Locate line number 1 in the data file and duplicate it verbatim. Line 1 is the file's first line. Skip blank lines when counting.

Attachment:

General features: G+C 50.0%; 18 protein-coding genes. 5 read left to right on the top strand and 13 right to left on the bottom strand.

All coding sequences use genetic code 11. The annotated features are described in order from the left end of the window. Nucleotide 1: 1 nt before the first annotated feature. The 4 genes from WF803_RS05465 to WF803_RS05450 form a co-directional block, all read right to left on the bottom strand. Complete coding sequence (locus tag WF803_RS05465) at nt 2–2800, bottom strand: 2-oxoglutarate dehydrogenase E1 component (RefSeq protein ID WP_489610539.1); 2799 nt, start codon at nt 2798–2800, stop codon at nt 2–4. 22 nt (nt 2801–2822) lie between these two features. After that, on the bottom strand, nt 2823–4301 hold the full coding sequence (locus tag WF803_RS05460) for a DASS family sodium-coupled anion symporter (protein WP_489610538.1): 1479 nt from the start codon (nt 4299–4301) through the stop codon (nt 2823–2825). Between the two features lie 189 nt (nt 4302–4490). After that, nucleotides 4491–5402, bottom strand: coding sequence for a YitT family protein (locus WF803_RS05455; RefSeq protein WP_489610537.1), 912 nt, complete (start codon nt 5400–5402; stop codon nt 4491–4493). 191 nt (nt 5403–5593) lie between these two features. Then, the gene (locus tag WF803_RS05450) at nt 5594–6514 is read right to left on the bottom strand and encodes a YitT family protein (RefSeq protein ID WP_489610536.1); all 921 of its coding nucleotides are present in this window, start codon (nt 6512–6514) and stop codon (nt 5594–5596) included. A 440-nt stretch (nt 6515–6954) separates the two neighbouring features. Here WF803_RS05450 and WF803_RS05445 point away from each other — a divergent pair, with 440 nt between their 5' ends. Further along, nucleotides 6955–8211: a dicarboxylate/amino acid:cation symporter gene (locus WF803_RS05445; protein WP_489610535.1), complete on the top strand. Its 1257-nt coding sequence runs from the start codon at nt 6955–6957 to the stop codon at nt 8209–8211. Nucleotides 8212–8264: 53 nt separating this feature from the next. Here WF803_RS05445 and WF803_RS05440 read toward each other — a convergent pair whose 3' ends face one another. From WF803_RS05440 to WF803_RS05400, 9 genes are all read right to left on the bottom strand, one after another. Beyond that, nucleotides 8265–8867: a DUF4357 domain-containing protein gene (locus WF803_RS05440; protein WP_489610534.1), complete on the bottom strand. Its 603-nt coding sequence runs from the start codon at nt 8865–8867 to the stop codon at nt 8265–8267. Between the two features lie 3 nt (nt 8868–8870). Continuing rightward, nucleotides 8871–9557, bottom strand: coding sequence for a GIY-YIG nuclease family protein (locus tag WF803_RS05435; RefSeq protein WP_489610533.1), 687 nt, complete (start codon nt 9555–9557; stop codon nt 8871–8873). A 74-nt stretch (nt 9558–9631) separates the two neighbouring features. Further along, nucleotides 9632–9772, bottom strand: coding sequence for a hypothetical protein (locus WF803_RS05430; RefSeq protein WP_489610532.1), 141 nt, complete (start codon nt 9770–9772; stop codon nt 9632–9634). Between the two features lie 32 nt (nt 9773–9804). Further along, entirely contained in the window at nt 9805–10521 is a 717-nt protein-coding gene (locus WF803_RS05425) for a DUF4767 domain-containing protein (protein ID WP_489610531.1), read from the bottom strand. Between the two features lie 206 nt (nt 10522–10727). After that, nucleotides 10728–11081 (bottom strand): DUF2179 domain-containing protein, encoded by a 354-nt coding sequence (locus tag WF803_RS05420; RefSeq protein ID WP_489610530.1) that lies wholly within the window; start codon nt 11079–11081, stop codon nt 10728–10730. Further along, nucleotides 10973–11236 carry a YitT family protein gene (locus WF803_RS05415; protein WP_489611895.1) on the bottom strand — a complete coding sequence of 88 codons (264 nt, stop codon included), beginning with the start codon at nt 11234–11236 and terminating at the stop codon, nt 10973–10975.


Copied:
General features: G+C 50.0%; 18 protein-coding genes. 5 read left to right on the top strand and 13 right to left on the bottom strand.